Hot Docs: Project Nim [James Marsh, 2011]

Toronto – Let’s get one thing straight right off the bat – I am not the biggest fan of animals.  Sure, I’m able to admire the beauty of nature and I’ve got nothing against animals per se, but frankly, nature scares the crap out of me sometimes.  It’s a real testament then, to the power of this documentary that it had me caring about and becoming emotionally invested in the outcome of Nim’s story.  And a fascinating story it is.

Project Nim shows us the life of a chimpanzee named Nim Chimpsky (get it?), taken away from his mother moments after his birth and placed in the care of a human family as part of an experiment to see if chimpanzees could acquire language.  From there, we see his interactions with the individuals at the various different places he is sent to.   Many of those interviewed show a real love for Nim, having grown pretty close to the chimp.   

Nim in fact becomes much more real and likeable as a character than a good chunk of the humans seen.  In the end, he seems much more “human” than many of the humans he interacts with.  Herb Terrace, the man who initiated this project (and who reminds me slightly of Jerry Stiller), is one of these humans who doesn’t come across in the best light.  As a social scientist, you can understand why he does what he does, and I don’t really blame him, but he comes off as a bit opportunistic at times.  He is, however, completely open and honest about where he went wrong and why he chose to ultimately abandon the project.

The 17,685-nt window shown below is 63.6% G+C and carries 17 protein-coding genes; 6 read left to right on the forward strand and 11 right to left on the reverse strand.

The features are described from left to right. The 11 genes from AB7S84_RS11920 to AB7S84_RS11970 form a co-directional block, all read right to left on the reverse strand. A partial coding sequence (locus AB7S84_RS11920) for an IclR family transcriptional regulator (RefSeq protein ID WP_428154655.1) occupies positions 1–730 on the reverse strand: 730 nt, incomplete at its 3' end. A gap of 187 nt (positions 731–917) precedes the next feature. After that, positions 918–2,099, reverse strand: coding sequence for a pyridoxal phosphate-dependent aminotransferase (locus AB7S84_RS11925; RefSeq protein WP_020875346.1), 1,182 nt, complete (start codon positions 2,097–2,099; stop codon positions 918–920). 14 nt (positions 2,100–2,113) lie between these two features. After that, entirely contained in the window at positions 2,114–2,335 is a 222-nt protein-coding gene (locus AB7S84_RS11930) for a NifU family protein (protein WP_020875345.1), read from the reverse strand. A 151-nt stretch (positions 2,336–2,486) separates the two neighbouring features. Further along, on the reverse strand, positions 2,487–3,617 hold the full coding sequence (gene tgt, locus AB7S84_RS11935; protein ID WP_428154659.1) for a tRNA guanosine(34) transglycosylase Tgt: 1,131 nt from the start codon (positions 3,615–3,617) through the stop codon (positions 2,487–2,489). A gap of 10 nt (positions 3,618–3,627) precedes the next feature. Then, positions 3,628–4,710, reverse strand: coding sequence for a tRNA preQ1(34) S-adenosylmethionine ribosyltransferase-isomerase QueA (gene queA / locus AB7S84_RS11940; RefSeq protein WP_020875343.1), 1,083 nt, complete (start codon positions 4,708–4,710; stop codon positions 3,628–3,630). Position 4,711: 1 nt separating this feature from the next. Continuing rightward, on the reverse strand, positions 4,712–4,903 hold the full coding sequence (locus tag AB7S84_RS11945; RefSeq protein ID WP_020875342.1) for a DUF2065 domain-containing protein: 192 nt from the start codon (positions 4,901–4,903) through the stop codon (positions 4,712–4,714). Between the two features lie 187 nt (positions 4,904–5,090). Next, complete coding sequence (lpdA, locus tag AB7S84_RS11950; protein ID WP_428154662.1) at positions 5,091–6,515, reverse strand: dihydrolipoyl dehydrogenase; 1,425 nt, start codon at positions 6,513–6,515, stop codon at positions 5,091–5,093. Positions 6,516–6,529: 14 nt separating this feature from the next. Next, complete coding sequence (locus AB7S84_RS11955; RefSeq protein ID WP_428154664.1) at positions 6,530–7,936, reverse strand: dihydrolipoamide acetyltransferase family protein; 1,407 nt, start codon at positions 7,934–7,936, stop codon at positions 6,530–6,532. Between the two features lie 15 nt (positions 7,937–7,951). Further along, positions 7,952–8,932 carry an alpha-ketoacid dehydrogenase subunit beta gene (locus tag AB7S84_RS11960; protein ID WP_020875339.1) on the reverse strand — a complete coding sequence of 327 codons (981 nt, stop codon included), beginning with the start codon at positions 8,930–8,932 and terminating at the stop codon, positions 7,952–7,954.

Much more likeable is  primatologist Bob Ingersoll.  Bob is possibly the single strongest presence in Nim’s life.  Not only did he spend a significant amount of time with him while he was at their facility but he kept track of where Nim was and fought for his best interests throughout.  I’d say Bob was the best friend that chimp ever had. 

Overall, this was quite an entertaining and compelling documentary. 

Posted on by Paul in Hot Docs

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